|Publication number||US6823358 B1|
|Application number||US 09/677,000|
|Publication date||Nov 23, 2004|
|Filing date||Sep 29, 2000|
|Priority date||Sep 29, 2000|
|Publication number||09677000, 677000, US 6823358 B1, US 6823358B1, US-B1-6823358, US6823358 B1, US6823358B1|
|Inventors||Adrian William Spender|
|Original Assignee||International Business Machines Corporation|
|Export Citation||BiBTeX, EndNote, RefMan|
|Patent Citations (9), Referenced by (6), Classifications (11), Legal Events (3)|
|External Links: USPTO, USPTO Assignment, Espacenet|
The present invention relates to enabling multiple client requesters running within the scope of a single process (such as a single Java Virtual Machine) to be distinguished from each other when accessing a system or computer program which relies on process identifiers. The invention is particularly applicable when providing Java client support for a process-based legacy system or program.
In certain distributed client/server data processing environments, many client processes such as application programs can request services provided by one or more servers (e.g. a transactional resource manager program, or any other process having a server/client relationship to the requester processes) and the source of the request is determined at the server by two pieces of information: the system identifier of the machine the client process is running on and a process identifier of the client process. This method of recognising requests has proven effective in the past, because each individual application program and each executable piece of code running on a data processing system is allocated a system-unique process identifier which can be sent to the server.
It is known in the art to provide system architectures and communication protocols which always maintain a direct connection between a client requester process and a server process, and for server processes to identify the individual requester by means of this connection (such as if both the client requester process and the server process support TCP/IP socket connections and the server process can identify individual client requesters using the TCP/IP socket connection). However, as noted above, some server processes (including some legacy programs architected before TPC/IP communication was so widely used) use a process identifier to identify the origin of a request. This latter method of recognising requests is suitable for traditional client applications which are compiled into an executable form and each run in their own process.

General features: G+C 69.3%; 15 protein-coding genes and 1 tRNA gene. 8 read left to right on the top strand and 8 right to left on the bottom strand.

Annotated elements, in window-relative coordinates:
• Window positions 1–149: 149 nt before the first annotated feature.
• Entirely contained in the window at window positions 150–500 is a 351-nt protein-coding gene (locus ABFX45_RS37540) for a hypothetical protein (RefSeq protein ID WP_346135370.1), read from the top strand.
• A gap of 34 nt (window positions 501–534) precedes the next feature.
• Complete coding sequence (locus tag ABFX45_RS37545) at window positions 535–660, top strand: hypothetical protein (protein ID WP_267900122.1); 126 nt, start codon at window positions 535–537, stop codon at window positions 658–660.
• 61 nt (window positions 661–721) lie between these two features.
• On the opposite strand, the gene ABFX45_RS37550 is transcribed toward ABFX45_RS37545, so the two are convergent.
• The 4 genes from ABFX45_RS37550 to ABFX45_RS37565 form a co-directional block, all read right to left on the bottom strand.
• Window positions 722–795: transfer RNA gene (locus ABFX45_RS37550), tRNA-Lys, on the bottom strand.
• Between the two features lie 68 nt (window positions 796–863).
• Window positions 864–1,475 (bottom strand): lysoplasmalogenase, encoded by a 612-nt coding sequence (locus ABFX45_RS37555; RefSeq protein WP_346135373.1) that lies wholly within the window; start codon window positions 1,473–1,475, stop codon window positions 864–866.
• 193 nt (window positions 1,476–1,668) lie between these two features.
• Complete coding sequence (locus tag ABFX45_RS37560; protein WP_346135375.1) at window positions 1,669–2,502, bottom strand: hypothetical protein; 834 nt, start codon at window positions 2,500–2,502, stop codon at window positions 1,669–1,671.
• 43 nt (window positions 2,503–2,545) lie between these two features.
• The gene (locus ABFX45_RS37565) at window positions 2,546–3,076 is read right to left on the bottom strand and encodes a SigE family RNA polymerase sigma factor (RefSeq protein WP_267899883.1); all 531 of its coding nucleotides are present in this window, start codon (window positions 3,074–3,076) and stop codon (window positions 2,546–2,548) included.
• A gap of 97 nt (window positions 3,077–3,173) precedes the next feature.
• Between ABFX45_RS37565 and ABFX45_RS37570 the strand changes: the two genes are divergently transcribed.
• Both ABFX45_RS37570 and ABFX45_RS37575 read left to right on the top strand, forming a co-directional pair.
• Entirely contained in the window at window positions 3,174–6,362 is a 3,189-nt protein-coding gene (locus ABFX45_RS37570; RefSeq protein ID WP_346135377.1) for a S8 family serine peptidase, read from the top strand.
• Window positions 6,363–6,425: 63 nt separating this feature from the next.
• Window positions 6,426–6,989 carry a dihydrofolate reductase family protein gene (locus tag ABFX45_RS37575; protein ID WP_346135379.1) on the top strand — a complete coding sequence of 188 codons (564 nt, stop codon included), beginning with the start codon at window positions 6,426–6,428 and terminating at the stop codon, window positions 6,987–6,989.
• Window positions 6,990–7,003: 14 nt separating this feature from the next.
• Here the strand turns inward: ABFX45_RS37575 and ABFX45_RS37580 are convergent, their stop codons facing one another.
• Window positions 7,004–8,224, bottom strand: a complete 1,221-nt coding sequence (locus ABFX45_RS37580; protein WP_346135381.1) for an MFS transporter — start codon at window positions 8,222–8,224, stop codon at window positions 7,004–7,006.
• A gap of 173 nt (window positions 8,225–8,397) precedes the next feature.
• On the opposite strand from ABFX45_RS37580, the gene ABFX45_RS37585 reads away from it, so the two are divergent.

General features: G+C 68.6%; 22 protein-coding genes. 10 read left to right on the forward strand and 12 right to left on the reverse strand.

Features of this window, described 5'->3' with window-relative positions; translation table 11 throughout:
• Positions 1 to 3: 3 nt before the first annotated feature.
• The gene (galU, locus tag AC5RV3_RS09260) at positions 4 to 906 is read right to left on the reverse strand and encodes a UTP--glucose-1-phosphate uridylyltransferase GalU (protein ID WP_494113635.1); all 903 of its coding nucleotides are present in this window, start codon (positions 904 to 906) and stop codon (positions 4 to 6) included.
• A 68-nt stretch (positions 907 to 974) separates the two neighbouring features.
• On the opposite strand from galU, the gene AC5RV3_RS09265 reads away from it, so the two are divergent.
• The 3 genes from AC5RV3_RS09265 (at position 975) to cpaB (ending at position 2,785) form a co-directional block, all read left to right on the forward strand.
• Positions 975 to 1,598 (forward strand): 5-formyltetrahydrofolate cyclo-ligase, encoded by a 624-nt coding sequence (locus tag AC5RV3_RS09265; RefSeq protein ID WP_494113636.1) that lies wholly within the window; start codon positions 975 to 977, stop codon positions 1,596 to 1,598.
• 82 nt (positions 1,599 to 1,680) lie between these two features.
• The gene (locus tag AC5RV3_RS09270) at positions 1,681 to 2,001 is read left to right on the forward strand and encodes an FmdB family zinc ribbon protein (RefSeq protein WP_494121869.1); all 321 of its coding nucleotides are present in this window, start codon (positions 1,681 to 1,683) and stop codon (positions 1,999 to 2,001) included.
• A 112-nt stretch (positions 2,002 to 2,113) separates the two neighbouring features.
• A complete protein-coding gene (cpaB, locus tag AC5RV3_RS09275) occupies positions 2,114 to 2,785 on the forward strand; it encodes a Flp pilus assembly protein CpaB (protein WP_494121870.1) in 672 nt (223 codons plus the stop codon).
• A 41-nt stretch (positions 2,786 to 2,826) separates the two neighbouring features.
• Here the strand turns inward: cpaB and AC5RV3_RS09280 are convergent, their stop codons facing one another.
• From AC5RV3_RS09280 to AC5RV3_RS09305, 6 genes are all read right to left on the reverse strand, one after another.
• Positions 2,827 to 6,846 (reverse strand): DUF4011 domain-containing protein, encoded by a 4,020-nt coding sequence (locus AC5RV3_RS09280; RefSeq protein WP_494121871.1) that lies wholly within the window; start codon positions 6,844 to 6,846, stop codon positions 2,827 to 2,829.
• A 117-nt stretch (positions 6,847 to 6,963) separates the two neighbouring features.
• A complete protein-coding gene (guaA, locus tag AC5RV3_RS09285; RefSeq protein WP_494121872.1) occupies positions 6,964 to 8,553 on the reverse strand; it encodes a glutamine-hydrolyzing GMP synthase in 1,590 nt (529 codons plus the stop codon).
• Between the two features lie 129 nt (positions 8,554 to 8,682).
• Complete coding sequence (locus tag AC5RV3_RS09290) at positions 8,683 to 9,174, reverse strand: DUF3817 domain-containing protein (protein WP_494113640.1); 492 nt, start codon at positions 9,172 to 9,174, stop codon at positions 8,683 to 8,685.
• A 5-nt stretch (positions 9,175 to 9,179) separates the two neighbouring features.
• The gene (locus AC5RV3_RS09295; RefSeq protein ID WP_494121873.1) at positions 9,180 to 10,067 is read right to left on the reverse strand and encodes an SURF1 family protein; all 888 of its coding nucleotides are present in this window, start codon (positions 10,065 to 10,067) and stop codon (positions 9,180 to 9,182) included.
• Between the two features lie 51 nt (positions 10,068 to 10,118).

However, applications written in the Java programming language may be running in, or may communicate with a Servlet running in, a Java Virtual Machine under the same process identifier. Therefore, it is possible for requests from two or more clients which are sent via the same Java Virtual Machine to have the same system identifier and process identifier such that a server which receives the requests is unable to distinguish them as originating from different client applications. This leads to problems routing replies and potential resource access conflicts. For instance, two clients running within a single process (Java Virtual Machine) may make requests to obtain rows from a shared data source. If the data source provider uses a combination of system identifier and process identifier (or uses only a network-unique process identifier) to allocate a shared lock on the data source, then the two clients will be indistinguishable to the data source, and requests from both will be treated as requests originating from a single client. If client A begins to iterate through the rows of the data source then it will retrieve each row in turn, and in order starting from the first row. If client B, running within the same process then starts to iterate through the data source, the data source will recognise an iteration request from the same, indistinguishable, client and provide the next row which should have been provided to client A. (Java is a trademark of Sun Microsystems Inc.)
This problem could arise for any server process, program or system which fulfils a server role within a data processing network and which differentiates between client processes by means of a process identifier, if it is possible for multiple client requesters to appear to have the same process identifier.